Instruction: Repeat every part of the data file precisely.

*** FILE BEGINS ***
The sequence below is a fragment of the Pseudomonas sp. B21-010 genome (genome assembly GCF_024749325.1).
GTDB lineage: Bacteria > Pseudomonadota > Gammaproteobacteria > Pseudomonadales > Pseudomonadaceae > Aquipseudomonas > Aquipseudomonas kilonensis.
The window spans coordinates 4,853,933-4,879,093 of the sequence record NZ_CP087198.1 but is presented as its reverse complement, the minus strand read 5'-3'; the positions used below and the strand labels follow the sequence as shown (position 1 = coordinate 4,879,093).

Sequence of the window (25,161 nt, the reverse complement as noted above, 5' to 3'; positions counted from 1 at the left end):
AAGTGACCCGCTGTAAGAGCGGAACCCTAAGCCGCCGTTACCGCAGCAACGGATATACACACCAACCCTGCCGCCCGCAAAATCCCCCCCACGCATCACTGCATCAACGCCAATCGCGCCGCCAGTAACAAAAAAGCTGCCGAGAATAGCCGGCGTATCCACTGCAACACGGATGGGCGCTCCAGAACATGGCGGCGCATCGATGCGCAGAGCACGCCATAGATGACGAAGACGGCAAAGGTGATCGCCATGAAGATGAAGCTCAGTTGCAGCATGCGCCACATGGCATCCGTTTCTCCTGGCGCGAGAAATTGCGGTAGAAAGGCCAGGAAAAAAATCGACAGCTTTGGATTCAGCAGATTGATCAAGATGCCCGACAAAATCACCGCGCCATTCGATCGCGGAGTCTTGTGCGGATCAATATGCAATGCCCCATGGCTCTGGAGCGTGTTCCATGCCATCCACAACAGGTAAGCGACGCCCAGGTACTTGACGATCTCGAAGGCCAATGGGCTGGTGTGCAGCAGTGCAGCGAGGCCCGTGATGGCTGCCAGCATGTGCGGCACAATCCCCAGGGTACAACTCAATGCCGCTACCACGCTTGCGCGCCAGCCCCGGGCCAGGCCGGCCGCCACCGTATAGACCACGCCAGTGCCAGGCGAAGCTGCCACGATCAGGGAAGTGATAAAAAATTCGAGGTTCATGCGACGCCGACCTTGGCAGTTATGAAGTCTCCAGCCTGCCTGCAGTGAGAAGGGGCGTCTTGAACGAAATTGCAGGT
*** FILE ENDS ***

The sequence below is a fragment of the Pseudomonas sp. B21-010 genome (genome assembly GCF_024749325.1).
GTDB lineage: Bacteria > Pseudomonadota > Gammaproteobacteria > Pseudomonadales > Pseudomonadaceae > Aquipseudomonas > Aquipseudomonas kilonensis.
The window spans coordinates 4,853,933-4,879,093 of the sequence record NZ_CP087198.1 but is presented as its reverse complement, the minus strand read 5'-3'; the positions used below and the strand labels follow the sequence as shown (position 1 = coordinate 4,879,093).

Sequence of the window (25,161 nt, the reverse complement as noted above, 5' to 3'; positions counted from 1 at the left end):
AAGTGACCCGCTGTAAGAGCGGAACCCTAAGCCGCCGTTACCGCAGCAACGGATATACACACCAACCCTGCCGCCCGCAAAATCCCCCCCACGCATCACTGCATCAACGCCAATCGCGCCGCCAGTAACAAAAAAGCTGCCGAGAATAGCCGGCGTATCCACTGCAACACGGATGGGCGCTCCAGAACATGGCGGCGCATCGATGCGCAGAGCACGCCATAGATGACGAAGACGGCAAAGGTGATCGCCATGAAGATGAAGCTCAGTTGCAGCATGCGCCACATGGCATCCGTTTCTCCTGGCGCGAGAAATTGCGGTAGAAAGGCCAGGAAAAAAATCGACAGCTTTGGATTCAGCAGATTGATCAAGATGCCCGACAAAATCACCGCGCCATTCGATCGCGGAGTCTTGTGCGGATCAATATGCAATGCCCCATGGCTCTGGAGCGTGTTCCATGCCATCCACAACAGGTAAGCGACGCCCAGGTACTTGACGATCTCGAAGGCCAATGGGCTGGTGTGCAGCAGTGCAGCGAGGCCCGTGATGGCTGCCAGCATGTGCGGCACAATCCCCAGGGTACAACTCAATGCCGCTACCACGCTTGCGCGCCAGCCCCGGGCCAGGCCGGCCGCCACCGTATAGACCACGCCAGTGCCAGGCGAAGCTGCCACGATCAGGGAAGTGATAAAAAATTCGAGGTTCATGCGACGCCGACCTTGGCAGTTATGAAGTCTCCAGCCTGCCTGCAGTGAGAAGGGGCGTCTTGAACGAAATTGCAGGT